So why have I decided to dabble in LCHF?

To set the scene, I’m a 37 year old pescatarian with a wonderful carb-loving husband, a beautiful daughter (2.5 years) and a lovely new son (3 months and exclusively breastfed). I’m not overweight, I’m relatively fit and I have no health problems. I love running and am currently trying to improve my swimming so that I can do an Olympic distance triathlon at the end of the year. My goal next year is to run a sub 3-hour marathon.

Having always been involved in sport and exercise, I’ve followed a low fat high carb diet for as long as I can remember. And after both babies, I upped my carb intake to meet the extra nutritional demand of breastfeeding. But with time on my hands in the middle of the night, I started to read the suggestions that there might be a better way; that the exact opposite of my diet could have long-term benefits that I could not ignore. Although as yet unproven, the suggestion of a reduced risk of Alzheimer’s struck a particular chord (having experienced the effects of this disease first-hand), as well as the potential prevention of cancers, coronary heart disease, diabetes, the list goes on. The more I read, the more I saw myself in the description of “falling off the glucose cliff”. I fall all the time; always have. I thought it was just because I’d gone too long without food; that I had low blood sugar so needed a hit of sugar to rectify it. Despite being well-educated, I hadn’t associated the hunger pangs soon after large meals, the crankiness and light-headedness if I didn’t eat for a few hours, with the foods I was eating. Why not? Probably because I didn’t want to. I like the foods I eat. To some people my diet would seem boring and “healthy” (in the traditional sense). To me it was enjoyable, satisfying (at the time), and convenient.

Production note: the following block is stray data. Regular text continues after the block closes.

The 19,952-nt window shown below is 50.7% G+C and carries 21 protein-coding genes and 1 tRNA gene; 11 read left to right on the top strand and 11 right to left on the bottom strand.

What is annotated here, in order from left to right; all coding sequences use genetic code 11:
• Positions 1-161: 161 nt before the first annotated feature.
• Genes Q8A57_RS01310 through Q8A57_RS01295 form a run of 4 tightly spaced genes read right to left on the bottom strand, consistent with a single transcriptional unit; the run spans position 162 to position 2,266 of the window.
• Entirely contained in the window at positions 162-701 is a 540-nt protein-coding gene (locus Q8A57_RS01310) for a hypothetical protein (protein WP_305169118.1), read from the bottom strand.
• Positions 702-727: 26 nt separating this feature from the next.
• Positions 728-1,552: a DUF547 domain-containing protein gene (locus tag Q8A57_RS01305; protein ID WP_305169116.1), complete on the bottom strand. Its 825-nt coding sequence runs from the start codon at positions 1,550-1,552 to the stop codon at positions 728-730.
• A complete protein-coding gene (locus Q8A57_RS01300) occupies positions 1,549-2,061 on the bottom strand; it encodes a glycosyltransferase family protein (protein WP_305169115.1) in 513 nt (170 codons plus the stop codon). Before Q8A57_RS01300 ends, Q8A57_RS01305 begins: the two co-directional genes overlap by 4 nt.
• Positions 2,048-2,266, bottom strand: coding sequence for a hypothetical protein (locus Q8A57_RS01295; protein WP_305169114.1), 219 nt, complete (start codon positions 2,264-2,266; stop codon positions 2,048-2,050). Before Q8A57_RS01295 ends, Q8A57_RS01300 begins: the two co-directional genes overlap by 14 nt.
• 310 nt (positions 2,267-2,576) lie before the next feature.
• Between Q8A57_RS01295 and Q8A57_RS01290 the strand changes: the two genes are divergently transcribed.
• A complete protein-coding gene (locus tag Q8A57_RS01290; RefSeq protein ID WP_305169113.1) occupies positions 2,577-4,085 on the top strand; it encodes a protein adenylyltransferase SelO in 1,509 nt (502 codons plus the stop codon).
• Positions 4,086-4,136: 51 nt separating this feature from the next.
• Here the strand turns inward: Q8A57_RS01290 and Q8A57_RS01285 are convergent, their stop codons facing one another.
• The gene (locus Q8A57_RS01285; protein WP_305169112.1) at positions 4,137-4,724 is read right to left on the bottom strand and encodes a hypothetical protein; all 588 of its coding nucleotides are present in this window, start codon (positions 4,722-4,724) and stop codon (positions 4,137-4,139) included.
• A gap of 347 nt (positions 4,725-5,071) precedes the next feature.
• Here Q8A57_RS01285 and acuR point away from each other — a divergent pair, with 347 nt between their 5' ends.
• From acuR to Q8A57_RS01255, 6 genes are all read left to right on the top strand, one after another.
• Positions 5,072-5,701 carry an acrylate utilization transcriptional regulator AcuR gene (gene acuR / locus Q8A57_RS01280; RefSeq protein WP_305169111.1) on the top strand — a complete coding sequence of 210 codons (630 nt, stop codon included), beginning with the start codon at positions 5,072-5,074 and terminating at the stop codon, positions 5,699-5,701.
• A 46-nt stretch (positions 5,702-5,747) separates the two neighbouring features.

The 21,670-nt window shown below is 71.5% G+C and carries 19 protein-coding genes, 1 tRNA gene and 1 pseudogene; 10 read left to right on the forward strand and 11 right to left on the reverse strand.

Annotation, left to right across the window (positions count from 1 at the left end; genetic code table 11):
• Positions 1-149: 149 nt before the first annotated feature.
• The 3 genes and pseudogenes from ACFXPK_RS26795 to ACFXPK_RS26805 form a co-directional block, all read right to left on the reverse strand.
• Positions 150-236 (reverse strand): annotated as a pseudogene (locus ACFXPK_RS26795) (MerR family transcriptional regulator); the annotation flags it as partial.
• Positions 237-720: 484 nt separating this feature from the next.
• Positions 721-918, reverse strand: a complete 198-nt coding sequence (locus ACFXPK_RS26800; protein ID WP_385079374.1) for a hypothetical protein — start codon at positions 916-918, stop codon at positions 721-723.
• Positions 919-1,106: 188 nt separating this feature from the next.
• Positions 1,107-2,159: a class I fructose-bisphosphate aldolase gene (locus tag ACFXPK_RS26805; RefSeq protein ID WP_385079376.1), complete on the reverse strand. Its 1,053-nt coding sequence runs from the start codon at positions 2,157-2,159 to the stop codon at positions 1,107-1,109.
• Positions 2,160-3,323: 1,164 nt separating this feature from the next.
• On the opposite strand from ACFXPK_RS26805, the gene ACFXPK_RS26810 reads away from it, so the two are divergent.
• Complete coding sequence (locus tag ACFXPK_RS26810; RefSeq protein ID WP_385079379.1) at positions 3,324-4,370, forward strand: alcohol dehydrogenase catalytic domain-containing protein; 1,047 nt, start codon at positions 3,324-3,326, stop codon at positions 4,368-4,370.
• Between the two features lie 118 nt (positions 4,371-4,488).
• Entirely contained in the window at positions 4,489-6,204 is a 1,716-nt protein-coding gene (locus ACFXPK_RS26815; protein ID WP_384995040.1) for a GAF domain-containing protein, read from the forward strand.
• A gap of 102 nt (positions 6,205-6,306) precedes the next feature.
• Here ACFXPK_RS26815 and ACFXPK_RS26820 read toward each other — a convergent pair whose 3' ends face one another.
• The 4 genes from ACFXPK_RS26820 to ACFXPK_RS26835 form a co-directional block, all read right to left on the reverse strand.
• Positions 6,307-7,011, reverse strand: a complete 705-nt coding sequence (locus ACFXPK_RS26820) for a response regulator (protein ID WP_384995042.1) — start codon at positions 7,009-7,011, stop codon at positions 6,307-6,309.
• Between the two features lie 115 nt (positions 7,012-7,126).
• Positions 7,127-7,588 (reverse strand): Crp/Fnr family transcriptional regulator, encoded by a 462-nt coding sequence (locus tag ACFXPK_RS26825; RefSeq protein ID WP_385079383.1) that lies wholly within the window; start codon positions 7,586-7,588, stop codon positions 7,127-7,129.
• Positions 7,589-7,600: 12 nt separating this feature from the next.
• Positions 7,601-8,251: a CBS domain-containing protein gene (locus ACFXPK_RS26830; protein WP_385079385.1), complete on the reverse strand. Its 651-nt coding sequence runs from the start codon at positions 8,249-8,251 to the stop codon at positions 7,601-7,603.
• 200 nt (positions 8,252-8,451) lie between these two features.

So to get back to the original question of why have I decided to dabble in the LCHF diet:

  • I realise that the foods I eat at every meal and snack are resulting in an insulin surge, closely followed by a blood sugar low. No wonder I feel a bit ropey soon after having a huge bowl of cereal and then hungry again shortly after
  • I might not be overweight but any improvement in body composition can only help my marathon aspirations
  • My diet might not be optimal for long-term good health
  • I want to see what all the fuss is about
  • I don’t believe the anecdotal reports about feeling satisfied for hours on end with what appears to me to be an insubstantial meal